What do these cat noises mean?
16th June, 2020
Ever wondered what your tabby would say if it could talk? Well, it already can – and learning to speak your moggy’s language is essential for feline-human bonding.
Cats may lack the wide vocabulary of their human owners, but with a few choice sounds, plus some very clear body language, they can articulate a whole range of emotions and demands.
Remember – if your cat is making noises that concern you, contact a vet to discuss what might be wrong. Pet insurance from Purely Pets helps cover fees and provides you with a 24-Hour Vet Helpline.
To learn the difference between a contented purr and an outraged ‘me-OW’ read on for a quick translation of some of the most common cat sounds.
A meow doesn’t have just one meaning. There’s an entire vocabulary of meows that cats make – and your feline friend will have its own personal dialect.
A short meow, or mewl, is generally “hello” in cat-speak: a greeting that cats give to their owners and selected visitors.
It’s best answered with a stroke or a tickle behind the ears – but it’s often just the opener to more meaningful cat chat.
A longer meow is a multi-purpose sound that signals a request or demand. “Feed me now” and “let me outside” are possible interpretations, depending on whether your cat is staring pointedly at its empty bowl or scratching at the door.
If you ignore this meow, it might slip into a lower register and become a discontented grumble.
A repeated, short, shrill meow, also called trilling, suggests excitement: there’s a bird! A shiny new toy! Dinner! It could well be accompanied by frantic chasing, rolling or jumping, particularly if your cat’s still a kitten.
And a high-pitched meow translates as “ow!” – a yelp of pain, or an expression of alarm.
Has your moggy been injured or hurt? Look out for signs such as bleeding or limping, and don’t hesitate to contact your vet if you’re concerned.
If you have pet insurance from Purely Pets, vets’ fees up to £15,000 per year are covered, depending on your chosen level of cover.
Ever been woken up by alley cats howling in the night? Then you’ve heard a caterwaul.
This almost otherworldly wail is not intended for your ears – it’s usually a sign of a female cat who’s in heat and is searching for a mate.
Your moggy is unlikely to make this sound if she has been spayed, enabling you to sleep soundly and stay on good terms with your neighbours.
However, both male and female cats may yowl when they’re bored, agitated, or about to get into a fight with another cat.
To keep the neighbourhood peace, and avoid injury to your pet, consider bringing your cat in at night.
If you hear a hissing coming from your pet, chances are there’s another animal lurking nearby.
This frightened or angry noise usually means “go away”, and indicates your cat is warning off a rival – perhaps next-door’s moggy who has invaded your pet’s territory by straying into your garden.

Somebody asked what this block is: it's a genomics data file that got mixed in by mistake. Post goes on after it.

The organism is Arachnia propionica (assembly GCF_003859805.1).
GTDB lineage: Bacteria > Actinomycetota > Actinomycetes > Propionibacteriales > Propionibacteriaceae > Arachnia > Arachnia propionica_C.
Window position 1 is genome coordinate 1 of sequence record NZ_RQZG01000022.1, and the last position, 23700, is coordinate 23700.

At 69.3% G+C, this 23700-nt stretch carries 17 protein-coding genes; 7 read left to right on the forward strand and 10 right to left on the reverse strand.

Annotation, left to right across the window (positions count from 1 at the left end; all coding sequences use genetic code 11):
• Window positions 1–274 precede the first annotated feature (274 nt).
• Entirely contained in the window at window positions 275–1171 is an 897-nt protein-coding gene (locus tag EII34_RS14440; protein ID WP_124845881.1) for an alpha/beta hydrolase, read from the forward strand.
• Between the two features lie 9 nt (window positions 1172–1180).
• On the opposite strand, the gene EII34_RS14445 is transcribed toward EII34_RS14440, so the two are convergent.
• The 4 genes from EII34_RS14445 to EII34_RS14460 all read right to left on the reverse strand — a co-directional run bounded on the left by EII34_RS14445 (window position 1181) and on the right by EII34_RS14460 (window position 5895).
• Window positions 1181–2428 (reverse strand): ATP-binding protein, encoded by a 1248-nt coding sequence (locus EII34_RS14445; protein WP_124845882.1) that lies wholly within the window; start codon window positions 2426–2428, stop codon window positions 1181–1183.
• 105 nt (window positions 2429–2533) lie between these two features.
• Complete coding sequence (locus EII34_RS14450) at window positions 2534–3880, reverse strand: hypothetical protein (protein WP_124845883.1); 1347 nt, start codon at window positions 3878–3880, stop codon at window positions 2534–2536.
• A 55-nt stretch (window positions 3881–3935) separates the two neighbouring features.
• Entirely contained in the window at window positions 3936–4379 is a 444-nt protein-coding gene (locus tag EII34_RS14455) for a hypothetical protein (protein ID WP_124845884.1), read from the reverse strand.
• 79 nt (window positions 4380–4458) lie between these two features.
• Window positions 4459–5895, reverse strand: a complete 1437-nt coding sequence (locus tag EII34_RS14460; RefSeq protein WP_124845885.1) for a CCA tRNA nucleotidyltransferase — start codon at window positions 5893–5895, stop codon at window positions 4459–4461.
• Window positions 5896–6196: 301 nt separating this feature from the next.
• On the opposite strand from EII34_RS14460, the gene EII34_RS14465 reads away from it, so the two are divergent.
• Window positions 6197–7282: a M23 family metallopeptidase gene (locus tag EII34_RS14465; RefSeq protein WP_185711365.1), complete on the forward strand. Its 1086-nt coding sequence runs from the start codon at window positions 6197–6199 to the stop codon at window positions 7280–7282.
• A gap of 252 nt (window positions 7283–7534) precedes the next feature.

So if you hear a hiss, it could be time to take pre-emptive action before you’ve got a full-scale cat fight on your hands.
However, hissing, especially if there are no other animals around, can also be a sign that your cat is in pain and a visit to your vet could be in order. Pet insurance from Purely Pets could help you cover the cost of treatment.
You might think of growling as dog-speak, but cats can muster a good growl, too. Just as with their canine counterparts, it’s a sign that their enemy needs to back off.
If you’re unwise enough to try to remove your pet’s food bowl while it’s eating, that enemy could be you.
Warning – this sound could well be followed by the universal language of scratching or biting. Best avoid or tackle this problem as quickly as possible.
This is an uncommon sound, which many owners never get to hear or learn. It sounds roughly like a stuttering meow or a kind of bleating, and may also be called chirping.
The meaning? It’s not really translatable into any human language.
Cats make it when they’re hunting, or watching potential prey through a window. So it probably suggests excitement, anticipation, or even frustration.
Some researchers have theorised that it could be mimicry, and that your cat’s trying to lure its prey into a false sense of security by imitating the sound that species makes.
Surely your own cuddly, lovable Tiddles could never be so cruel!
The final piece in the cat communication jigsaw is the one all owners live for: purring.
This soft, full-body rumble means “I’m happy”, “keep cuddling me” and “life is just perfect right now”.
Purring can be quiet, when your cat is curled up close to you. It can be loud, when your cat’s lying on your feet in bed. Either way, purring means that all’s well in your cat’s world – and it wants you to know it.
Cats mainly purr when they’re in the company of humans or grooming other cats. Sometimes, though, they just love their food or toys so much that they purr while eating or playing alone, too.
Take care, though – there are occasions when purring can be misleading. Researchers suggest that cats sometimes self-soothe by purring, or might use the sound as a call for help.
So if there’s no cause for your cat to be purring with contentment, then look to see if there’s any reason why it might be in discomfort or pain.
Get a quote from Purely Pets today
At Purely Pets, we understand cats’ language. And we know that they need the very best pet insurance to keep them purring happily for years to come.
That’s why we’ve designed 15 levels of lifetime cover, so you can choose the right policy for your chatty cat. Cover for vets’ fees ranges from £1,000 to £15,000 per year, with excess starting from as little as £60.
Contact Purely Pets today to get your cat covered.